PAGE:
Although chronic lymphocytic leukemia (CLL) is a B cell malignancy, earlier studies have pointed to involvement of T cells in disease progression and tumor growth. Especially exhaustion and functional silencing of T cells has recently been implicated in the pathogenesis of CLL. In this study, we measured the expression levels of inhibitory cell surface receptors associated with T cell exhaustion and senescence (PD-1, 2B4, and CD57) in a set of 92 CLL samples and 7 healthy controls. We observed that T cells expressing inhibitory receptors were increased within the CD4+ and CD8+ T cell subsets and that this increase was associated with advanced RAI stage within the CD8+ subset. While treatment of patients with chemotherapeutic drugs resulted in further increase of these T cells, patients receiving treatment including the immunomodulatory drug lenalidomide showed a decline in the percentage of cells expressing inhibitory receptors, in particular 2B4 and CD57. PD-1+ T cell subsets were still responsive to T cell receptor stimulation in vitro, whereas reactivation of CD57+CD8+ T cells and 2B4+CD4+ T cells was profoundly impeded, pointing to terminal exhaustion. Our results reveal that chemotherapy increases T cell unresponsiveness, which can be partially prevented by a combined treatment with lenalidomide, which is important to consider upon combining chemo- and immunotherapy aiming at reinvigorating functionally silenced T cells.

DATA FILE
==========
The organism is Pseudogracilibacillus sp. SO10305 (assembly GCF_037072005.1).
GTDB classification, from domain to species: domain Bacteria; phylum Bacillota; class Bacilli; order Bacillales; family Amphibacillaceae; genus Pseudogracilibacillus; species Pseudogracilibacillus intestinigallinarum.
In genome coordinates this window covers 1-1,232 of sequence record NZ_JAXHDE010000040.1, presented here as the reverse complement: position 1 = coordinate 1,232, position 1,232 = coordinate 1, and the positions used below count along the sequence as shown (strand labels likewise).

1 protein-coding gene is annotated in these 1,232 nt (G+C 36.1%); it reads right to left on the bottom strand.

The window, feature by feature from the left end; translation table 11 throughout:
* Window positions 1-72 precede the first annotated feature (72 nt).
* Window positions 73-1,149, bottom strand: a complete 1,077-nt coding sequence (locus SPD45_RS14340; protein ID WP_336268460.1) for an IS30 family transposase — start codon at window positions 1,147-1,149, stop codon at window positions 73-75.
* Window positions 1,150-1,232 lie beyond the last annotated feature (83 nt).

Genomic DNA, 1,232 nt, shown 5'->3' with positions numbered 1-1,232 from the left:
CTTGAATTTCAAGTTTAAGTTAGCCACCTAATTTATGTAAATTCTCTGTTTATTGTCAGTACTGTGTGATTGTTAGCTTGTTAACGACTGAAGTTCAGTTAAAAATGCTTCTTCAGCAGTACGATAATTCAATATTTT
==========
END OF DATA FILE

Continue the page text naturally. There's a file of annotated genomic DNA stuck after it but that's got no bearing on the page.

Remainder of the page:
Find related publications in this database (Keywords)Apoptosis